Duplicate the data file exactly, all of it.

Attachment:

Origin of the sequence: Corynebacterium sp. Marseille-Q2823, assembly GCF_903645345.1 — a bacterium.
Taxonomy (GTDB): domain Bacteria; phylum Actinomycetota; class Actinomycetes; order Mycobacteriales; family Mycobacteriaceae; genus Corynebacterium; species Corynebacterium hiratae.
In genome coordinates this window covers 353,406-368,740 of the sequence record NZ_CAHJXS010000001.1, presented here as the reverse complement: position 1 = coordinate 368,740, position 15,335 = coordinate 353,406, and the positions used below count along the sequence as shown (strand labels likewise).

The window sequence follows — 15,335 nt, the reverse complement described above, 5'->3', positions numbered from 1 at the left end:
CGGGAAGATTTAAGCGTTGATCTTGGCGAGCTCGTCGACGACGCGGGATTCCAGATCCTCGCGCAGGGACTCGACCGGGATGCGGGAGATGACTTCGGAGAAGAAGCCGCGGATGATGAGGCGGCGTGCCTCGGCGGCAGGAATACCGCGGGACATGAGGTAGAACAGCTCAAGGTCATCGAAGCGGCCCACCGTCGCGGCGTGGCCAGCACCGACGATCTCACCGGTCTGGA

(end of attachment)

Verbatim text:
Origin of the sequence: Corynebacterium sp. Marseille-Q2823, assembly GCF_903645345.1 — a bacterium.
Taxonomy (GTDB): domain Bacteria; phylum Actinomycetota; class Actinomycetes; order Mycobacteriales; family Mycobacteriaceae; genus Corynebacterium; species Corynebacterium hiratae.
In genome coordinates this window covers 353,406-368,740 of the sequence record NZ_CAHJXS010000001.1, presented here as the reverse complement: position 1 = coordinate 368,740, position 15,335 = coordinate 353,406, and the positions used below count along the sequence as shown (strand labels likewise).

The window sequence follows — 15,335 nt, the reverse complement described above, 5'->3', positions numbered from 1 at the left end:
CGGGAAGATTTAAGCGTTGATCTTGGCGAGCTCGTCGACGACGCGGGATTCCAGATCCTCGCGCAGGGACTCGACCGGGATGCGGGAGATGACTTCGGAGAAGAAGCCGCGGATGATGAGGCGGCGTGCCTCGGCGGCAGGAATACCGCGGGACATGAGGTAGAACAGCTCAAGGTCATCGAAGCGGCCCACCGTCGCGGCGTGGCCAGCACCGACGATCTCACCGGTCTGGA